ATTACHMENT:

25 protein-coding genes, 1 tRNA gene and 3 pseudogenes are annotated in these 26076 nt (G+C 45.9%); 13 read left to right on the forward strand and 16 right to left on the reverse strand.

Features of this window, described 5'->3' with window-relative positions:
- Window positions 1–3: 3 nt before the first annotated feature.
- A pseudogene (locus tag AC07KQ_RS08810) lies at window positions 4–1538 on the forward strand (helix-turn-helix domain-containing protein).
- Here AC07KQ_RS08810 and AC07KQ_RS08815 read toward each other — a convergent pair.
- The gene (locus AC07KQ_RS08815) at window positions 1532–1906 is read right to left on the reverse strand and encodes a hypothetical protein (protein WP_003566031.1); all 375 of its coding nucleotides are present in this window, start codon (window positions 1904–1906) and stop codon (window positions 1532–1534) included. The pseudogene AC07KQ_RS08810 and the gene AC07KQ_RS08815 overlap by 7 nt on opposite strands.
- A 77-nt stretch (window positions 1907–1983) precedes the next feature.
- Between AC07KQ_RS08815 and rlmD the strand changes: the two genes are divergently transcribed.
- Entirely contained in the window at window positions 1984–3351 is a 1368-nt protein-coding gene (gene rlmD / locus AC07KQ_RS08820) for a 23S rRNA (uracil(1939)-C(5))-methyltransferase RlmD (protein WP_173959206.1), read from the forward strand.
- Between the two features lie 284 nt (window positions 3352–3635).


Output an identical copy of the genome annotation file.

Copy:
25 protein-coding genes, 1 tRNA gene and 3 pseudogenes are annotated in these 26076 nt (G+C 45.9%); 13 read left to right on the forward strand and 16 right to left on the reverse strand.

Features of this window, described 5'->3' with window-relative positions:
- Window positions 1–3: 3 nt before the first annotated feature.
- A pseudogene (locus tag AC07KQ_RS08810) lies at window positions 4–1538 on the forward strand (helix-turn-helix domain-containing protein).
- Here AC07KQ_RS08810 and AC07KQ_RS08815 read toward each other — a convergent pair.
- The gene (locus AC07KQ_RS08815) at window positions 1532–1906 is read right to left on the reverse strand and encodes a hypothetical protein (protein WP_003566031.1); all 375 of its coding nucleotides are present in this window, start codon (window positions 1904–1906) and stop codon (window positions 1532–1534) included. The pseudogene AC07KQ_RS08810 and the gene AC07KQ_RS08815 overlap by 7 nt on opposite strands.
- A 77-nt stretch (window positions 1907–1983) precedes the next feature.
- Between AC07KQ_RS08815 and rlmD the strand changes: the two genes are divergently transcribed.
- Entirely contained in the window at window positions 1984–3351 is a 1368-nt protein-coding gene (gene rlmD / locus AC07KQ_RS08820) for a 23S rRNA (uracil(1939)-C(5))-methyltransferase RlmD (protein WP_173959206.1), read from the forward strand.
- Between the two features lie 284 nt (window positions 3352–3635).